TTArtisan 100mm 2.8 Trioplan mock bubble bokeh review sharpness bokeh come vignetting 24mp 46mp nikon z6 z7 z6ii
Nikon Z6 | TTArtisan 100mm 2.8 | f/3.3

Conclusion

I LIKE AVERAGE I DON’T LIKE
Bokeh
Price
Size
Vignetting control
Center sharpness
Aberrations
Distortion
Sunstars +
Corner sharpness
Across the frame sharpness
No electronic contacts for Exif

This is a special purpose lens and not a lens for everyday photography. A lens with an optical construction from over 100 years ago, used over 65 years ago in a lens with the same focal length, same max aperture, and even a look that resembles a lot that old lens. It is obvious what TTArtisan wanted to create; a new Trioplan, which has been so popular for its soap bubble bokeh and TTArtisan created this lens mainly to create or mimic that bokeh effect and they have succeeded. With modern manufacturing technology they have created a lens with a very similar effect to (if not better than) the original one. It can not only create the bubble bokeh effect, but also the traditional dreamy soft glowy bokeh for portraits or other creative works, and that with quite good sharpness in the frame center, where it does matter for this lens’s applications. Of course Meyer-Optik Görlitz has also done it and you can buy a new Trioplan 100mm f/2.8 made by them but that one costs around €1000 Euro new, while the TTArtisan 100/2.8 costs only $155 in their own online store, which reflects the actual value of a very simple 3 glass element lens.  You can also buy the original Trioplan on eBay, but it will not cost less, and you have no warranty either, besides you buy a 65-year-old lens with glass that was ground with that time’s machines and technology. All in all, if you like this effect, irrespective of the price, I highly recommend this lens, the low and fair price for a new lens is a welcome bonus.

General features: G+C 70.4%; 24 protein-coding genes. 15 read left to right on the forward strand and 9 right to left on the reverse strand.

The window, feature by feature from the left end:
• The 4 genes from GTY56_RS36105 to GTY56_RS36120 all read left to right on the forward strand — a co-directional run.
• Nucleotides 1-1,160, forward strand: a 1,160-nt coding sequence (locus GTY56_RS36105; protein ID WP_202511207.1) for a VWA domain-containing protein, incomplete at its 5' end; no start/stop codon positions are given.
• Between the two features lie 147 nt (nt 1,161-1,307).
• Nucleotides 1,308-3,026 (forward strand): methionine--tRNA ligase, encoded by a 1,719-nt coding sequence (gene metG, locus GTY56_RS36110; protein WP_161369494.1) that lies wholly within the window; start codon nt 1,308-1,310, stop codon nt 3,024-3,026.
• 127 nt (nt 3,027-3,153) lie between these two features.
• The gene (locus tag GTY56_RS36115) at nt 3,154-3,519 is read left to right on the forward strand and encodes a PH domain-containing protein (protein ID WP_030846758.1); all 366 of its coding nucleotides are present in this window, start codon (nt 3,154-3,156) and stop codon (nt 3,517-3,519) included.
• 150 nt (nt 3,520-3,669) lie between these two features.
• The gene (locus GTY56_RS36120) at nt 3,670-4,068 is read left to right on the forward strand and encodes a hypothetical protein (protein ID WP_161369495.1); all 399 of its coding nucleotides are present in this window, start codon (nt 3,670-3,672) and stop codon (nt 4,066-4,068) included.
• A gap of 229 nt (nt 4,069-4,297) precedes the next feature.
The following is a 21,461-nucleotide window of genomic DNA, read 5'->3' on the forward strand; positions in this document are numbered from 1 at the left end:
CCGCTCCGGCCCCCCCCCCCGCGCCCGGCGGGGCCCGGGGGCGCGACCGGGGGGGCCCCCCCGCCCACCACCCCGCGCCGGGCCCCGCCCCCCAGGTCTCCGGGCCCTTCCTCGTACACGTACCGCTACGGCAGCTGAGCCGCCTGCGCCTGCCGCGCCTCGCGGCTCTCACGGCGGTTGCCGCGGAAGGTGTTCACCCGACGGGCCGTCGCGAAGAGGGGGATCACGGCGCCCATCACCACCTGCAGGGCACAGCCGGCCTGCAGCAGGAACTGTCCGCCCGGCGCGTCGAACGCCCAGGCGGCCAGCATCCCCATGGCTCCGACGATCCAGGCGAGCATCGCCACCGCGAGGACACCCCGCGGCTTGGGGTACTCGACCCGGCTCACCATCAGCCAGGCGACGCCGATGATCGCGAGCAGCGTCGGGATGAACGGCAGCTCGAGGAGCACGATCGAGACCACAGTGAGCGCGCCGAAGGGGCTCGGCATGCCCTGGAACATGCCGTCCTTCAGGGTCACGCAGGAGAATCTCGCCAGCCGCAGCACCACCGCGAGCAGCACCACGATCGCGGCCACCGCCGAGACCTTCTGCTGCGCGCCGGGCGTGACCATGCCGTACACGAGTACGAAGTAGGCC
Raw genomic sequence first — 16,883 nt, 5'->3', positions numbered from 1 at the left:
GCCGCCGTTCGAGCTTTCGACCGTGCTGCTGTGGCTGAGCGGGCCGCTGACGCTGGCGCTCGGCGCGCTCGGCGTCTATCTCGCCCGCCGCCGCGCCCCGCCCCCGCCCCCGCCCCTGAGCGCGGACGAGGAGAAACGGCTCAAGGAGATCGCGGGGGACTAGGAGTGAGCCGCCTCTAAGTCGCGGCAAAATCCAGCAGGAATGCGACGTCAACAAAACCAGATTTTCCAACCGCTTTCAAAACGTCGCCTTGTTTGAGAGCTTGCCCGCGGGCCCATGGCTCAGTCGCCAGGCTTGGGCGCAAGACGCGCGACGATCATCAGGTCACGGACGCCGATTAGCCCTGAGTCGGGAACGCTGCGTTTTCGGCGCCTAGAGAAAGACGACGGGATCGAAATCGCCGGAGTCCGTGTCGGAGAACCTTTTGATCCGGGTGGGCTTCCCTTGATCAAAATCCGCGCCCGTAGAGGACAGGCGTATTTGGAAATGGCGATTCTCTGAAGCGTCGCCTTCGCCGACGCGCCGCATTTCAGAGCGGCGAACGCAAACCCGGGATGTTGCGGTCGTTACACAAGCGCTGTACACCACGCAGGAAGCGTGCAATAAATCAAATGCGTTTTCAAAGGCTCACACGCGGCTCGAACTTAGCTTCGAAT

If you are interested in buying this lens or any of the lenses in the Alternatives section, you can support our efforts by using the links below or given under each lens. It won’t cost you a penny and it won’t affect the price, but it will help us a little.

Buy it new: TTArtisan Store for $155 (affiliate link) or $210 for the M-mount version (affiliate link)

Alternatives

This will not be an exhaustive list of all the lenses that can create soap bubble bokeh. It just gives a few alternatives to be considered.